* Judge finds chipmaker's wrongful conduct "willful"
* Marvell plans to appeal
* Judge calls infringement "long and sustained"
* Marvell shares down 2.5 pct in afternoon
(Adds details from decision, comments by Marvell spokesman,
By Jonathan Stempel
Sept 23 Marvell Technology Group Ltd
failed to overturn a $1.17 billion jury verdict for infringing
two hard disk drive patents held by Carnegie Mellon University,
and a federal judge said the amount may grow because the
infringement was willful.
U.S. District Judge Nora Barry Fischer in Pittsburgh, where
Carnegie Mellon is based, denied Marvell's requests for a new
trial or a reduction in damages, and by finding willful
infringement subjected the chipmaker to possible triple damages.
She said she would issue a decision on damages later.
Fischer faulted Marvell's "all or nothing" strategy of not
offering evidence about its business or pricing strategies that
could have led to lower damages, despite having for a decade
produced technology it knew might been covered by the patents.
"While the court acknowledges this award is large, the facts
show that the infringement was long and sustained," Fischer
wrote in a 126-page decision. "CMU has shown by clear and
convincing evidence that Marvell acted in disregard of an
objectively high likelihood that its actions constituted
infringement of a valid patent."
She added that "while Marvell may believe the court's
purportedly flawed legal analysis precipitated its defeat, it is
the undersigned's impression as a judge and former trial lawyer
that Marvell's bad facts and even worse litigation strategy was
fatal to its cause."
A jury in Pittsburgh awarded the damages in December. The
initial award is the third-largest in U.S. patent litigation
since 1995, PricewaterhouseCoopers said in a June study.
Marvell shares were down 2.5 percent at $12.14 on Monday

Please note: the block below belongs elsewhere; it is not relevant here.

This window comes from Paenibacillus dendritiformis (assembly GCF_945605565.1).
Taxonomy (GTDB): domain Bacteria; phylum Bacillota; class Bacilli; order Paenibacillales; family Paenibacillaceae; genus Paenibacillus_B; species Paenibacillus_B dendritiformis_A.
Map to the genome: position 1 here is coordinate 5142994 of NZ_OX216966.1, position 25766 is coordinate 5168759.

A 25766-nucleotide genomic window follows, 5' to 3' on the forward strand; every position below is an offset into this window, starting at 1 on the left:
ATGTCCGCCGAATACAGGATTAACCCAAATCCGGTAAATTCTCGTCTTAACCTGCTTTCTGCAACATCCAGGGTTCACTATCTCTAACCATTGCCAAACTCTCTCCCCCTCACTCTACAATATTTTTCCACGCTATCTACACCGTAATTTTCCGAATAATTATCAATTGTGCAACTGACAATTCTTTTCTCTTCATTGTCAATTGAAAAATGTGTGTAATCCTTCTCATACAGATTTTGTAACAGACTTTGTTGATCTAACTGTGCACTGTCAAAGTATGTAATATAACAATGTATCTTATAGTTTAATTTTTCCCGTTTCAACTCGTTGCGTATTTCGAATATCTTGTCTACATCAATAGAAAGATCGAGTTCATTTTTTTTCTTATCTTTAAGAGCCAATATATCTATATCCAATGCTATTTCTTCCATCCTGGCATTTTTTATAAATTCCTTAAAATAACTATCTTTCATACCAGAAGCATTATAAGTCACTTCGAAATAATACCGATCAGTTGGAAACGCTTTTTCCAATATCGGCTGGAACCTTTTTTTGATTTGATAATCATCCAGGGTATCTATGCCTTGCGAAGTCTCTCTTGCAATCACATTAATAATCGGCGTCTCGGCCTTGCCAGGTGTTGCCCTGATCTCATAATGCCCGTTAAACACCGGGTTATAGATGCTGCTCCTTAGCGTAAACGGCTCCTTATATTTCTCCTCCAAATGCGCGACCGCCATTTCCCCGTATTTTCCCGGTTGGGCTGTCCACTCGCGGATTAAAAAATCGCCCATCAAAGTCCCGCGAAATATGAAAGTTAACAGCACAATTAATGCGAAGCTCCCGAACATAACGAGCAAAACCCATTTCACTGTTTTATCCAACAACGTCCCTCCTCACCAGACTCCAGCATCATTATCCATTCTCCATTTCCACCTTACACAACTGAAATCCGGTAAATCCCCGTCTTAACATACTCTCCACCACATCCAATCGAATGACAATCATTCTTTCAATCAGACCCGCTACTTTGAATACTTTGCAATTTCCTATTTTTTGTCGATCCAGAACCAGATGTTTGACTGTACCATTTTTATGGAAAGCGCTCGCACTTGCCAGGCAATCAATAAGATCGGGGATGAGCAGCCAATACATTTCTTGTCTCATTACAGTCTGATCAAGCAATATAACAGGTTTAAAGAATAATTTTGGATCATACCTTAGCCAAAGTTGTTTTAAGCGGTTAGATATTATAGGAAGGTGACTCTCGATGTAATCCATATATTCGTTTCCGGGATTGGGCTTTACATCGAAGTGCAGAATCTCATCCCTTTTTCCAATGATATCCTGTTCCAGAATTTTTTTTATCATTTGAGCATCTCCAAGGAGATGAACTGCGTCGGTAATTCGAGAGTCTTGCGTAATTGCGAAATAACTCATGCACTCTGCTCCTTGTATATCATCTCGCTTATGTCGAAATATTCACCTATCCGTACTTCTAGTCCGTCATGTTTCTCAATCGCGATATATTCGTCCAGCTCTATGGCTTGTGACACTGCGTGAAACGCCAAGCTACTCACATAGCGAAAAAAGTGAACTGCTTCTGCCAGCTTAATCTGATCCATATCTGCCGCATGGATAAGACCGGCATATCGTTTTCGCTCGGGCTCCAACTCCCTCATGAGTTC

afternoon on the Nasdaq.
A Marvell spokesman said the decision "is not a real
surprise," and that the Hamilton, Bermuda-based company will
appeal to the U.S. Court of Appeals for the Federal Circuit.
A Carnegie Mellon spokesman had no comment on the decision.
JURY IS ARBITER, COURT IS UMPIRE
The case concerned patents issued in 2001 and 2002, related
to how accurately hard disk drive circuits read data from
high-speed magnetic disks.
Carnegie Mellon sued Marvell in March 2009, saying at least
nine Marvell circuit devices incorporated the patents, letting
the company sell billions of chips without permission.
According to court papers, Marvell generated $10.34 billion
of revenue and $5.05 billion of operating profit from its
alleged infringing technology.
Fischer said it was only in July 2013 that Marvell began to
"design around" the patents.
She also rejected Marvell's contention that the $1.17
billion damages award, equal to 50 cents per chip, was legally
unsound. A Marvell damages expert had argued that a one-time
$250,000 royalty payment would have sufficed.
"Just because a damages award is large does not mean the
court's standard of review changes. At this stage of the case,
the Court is only an 'umpire,'" Fischer wrote, quoting Chief
Justice John Roberts of the U.S. Supreme Court from his 2005
confirmation hearing. "The nature and scope of the damages to be
awarded was properly left to the jury."
PwC said the biggest patent damages award since 1995 was
$1.85 billion against Abbott Laboratories in favor of
Centocor Ortho Biotech Inc, now part of Johnson & Johnson
, related to arthritis drugs.
In 2012, Samsung Electronics Co Ltd was ordered
to pay Apple Inc $1.05 billion over smartphone
software, but the sum has been reduced and the case remains in
The case is Carnegie Mellon University v. Marvell Technology
Group Ltd et al, U.S. District Court, Western District of
Pennsylvania, No. 09-00290.
(Reporting by Jonathan Stempel and Erin Geiger Smith in New
York; editing by Nick Zieminski and Matthew Lewis)